The Dangerous Fish Defrosting Mistake You'll Want To Avoid

frozen fish defrosting with limes
frozen fish defrosting with limes - Fani Kurti/Getty Images

Fresh fish is certainly always best, but sometimes frozen is easier to find and can be more affordable. A common packaging technique is vacuum-sealed frozen fish because it preserves its quality and freshness — two important components when it comes to cooking and eating seafood. Be warned, however, because one of the major mistakes of defrosting seafood is to defrost your tuna, mahi mahi, salmon, or other favorite fish directly in the vacuum-sealed plastic packaging it comes in.

The main risk in defrosting a dish in vacuum-sealed plastic is botulism — a rare but rather serious condition that is a result of a toxin called Clostridium botulinum. It thrives in places with no oxygen which is why it can be the result of thawing fish in vacuumed-sealed fish. This can be even more of a risk when you remove it from the fridge and it reaches a temperature of around 40 degrees Fahrenheit or higher. Symptoms of food-borne botulism include nausea, vomiting, and paralysis — so let's get into the right way to defrost your vacuum-sealed fish.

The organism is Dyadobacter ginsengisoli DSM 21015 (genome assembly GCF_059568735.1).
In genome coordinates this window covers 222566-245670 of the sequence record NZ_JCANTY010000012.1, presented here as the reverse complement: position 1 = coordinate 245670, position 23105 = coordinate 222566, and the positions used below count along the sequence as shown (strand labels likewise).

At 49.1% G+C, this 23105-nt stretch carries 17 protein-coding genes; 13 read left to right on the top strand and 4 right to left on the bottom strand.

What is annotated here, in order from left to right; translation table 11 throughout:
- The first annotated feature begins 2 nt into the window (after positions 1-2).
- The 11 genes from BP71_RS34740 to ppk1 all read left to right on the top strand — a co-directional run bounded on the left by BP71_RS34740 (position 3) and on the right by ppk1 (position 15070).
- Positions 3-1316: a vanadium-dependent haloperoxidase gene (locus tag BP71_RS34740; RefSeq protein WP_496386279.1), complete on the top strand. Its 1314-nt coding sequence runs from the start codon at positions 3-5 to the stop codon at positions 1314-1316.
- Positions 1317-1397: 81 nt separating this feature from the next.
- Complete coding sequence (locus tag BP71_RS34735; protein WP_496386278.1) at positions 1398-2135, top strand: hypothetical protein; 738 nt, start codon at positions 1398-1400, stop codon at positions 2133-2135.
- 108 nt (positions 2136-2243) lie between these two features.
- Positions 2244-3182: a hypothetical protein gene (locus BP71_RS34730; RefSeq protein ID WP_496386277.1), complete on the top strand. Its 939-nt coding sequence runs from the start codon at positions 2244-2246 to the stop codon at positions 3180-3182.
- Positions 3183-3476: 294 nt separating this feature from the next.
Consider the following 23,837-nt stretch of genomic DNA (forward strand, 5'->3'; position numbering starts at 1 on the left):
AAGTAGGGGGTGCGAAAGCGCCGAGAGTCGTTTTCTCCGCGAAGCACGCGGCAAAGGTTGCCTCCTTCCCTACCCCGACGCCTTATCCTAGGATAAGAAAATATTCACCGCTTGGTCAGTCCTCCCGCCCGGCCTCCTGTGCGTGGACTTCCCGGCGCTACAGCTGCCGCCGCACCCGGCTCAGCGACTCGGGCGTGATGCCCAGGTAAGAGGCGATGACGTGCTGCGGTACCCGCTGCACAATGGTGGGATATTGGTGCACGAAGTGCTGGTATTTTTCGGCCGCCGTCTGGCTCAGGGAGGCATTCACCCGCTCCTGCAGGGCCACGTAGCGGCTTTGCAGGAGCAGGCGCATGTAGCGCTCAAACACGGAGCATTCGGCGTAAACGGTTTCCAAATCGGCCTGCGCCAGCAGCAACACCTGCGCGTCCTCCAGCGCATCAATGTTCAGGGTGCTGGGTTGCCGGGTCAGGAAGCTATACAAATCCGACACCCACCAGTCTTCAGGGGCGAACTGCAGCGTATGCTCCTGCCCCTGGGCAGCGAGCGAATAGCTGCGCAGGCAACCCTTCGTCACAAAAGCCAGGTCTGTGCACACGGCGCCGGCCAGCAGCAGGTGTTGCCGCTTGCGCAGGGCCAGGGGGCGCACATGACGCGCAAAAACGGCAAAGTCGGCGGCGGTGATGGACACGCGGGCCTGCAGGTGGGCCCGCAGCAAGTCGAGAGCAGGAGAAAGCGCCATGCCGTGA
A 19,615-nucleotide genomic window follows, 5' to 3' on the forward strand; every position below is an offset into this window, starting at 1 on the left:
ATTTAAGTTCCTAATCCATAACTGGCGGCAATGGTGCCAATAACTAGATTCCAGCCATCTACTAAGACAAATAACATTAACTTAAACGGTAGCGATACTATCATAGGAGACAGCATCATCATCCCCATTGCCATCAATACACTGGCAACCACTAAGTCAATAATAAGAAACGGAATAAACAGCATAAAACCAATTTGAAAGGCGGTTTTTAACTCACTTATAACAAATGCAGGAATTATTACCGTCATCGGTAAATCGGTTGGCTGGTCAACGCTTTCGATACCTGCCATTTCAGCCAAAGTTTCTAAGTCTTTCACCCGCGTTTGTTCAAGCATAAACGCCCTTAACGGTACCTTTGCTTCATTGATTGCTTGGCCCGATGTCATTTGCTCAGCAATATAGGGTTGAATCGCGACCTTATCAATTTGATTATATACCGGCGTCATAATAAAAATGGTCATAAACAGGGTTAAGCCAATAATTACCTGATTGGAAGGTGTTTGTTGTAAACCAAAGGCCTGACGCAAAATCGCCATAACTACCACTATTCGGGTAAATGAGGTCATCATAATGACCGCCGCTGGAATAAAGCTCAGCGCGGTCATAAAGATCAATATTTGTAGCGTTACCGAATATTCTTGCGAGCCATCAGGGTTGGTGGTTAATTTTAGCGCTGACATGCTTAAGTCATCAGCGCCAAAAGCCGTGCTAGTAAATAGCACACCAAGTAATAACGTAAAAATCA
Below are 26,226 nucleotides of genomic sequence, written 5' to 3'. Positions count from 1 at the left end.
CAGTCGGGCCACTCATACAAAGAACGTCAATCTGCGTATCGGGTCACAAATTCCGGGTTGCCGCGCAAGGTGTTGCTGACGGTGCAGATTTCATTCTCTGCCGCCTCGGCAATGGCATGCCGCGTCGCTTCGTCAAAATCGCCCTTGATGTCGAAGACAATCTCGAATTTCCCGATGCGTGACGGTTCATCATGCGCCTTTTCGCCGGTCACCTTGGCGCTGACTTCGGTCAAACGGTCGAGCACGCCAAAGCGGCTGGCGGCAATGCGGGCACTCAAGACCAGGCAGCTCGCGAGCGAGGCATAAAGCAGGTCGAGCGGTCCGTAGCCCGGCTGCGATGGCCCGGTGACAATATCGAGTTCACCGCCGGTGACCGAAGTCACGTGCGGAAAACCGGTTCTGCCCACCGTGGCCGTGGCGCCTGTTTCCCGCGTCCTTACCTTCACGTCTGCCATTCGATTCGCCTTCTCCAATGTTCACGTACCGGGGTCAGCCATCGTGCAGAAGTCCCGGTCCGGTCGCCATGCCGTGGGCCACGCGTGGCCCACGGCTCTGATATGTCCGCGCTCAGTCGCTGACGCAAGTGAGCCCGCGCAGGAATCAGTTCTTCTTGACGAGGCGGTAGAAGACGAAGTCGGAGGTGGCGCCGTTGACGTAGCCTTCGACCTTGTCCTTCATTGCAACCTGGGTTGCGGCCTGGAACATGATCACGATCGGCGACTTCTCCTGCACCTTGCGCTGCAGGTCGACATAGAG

Read more: 15 Different Ways To Cook Fish

How To Properly Defrost Vacuum-Sealed Fish

vacuum sealed fish
vacuum sealed fish - Ilia Nesolenyi/Getty Images

The first step is to safely remove the fish from the vacuum-sealed plastic packaging. Place the fish filets in a reusable plastic bag or glass container or on a plate or glass tray. If all else fails, you can pierce holes or peel open the vacuum-sealed packaging and then place it on a plate. Then it's best to put the fish in a fridge set at 40 degrees Fahrenheit or lower and allow it to defrost overnight. Faster methods include submerging a plastic bag in cold water or using the defrost setting on your microwave.

After the fish is defrosted, time is ticking, because you should cook the defrosted fish within 2 days (unless you've used the microwave method, in which case you should cook your fish immediately. After the fish is cooked, any leftovers should be stored in the fridge for up to four days. Signs of spoiled fish include a sour smell, bruising, grayish color, and a slimy appearance — so use all of your senses before you cook that thawed fish. And just in case you need a fresh way to use the defrosted fish before it goes bad, consider these baked fish recipes including this baked ginger and mint cod that's ready in just 30 minutes.

Read the original article on Tasting Table.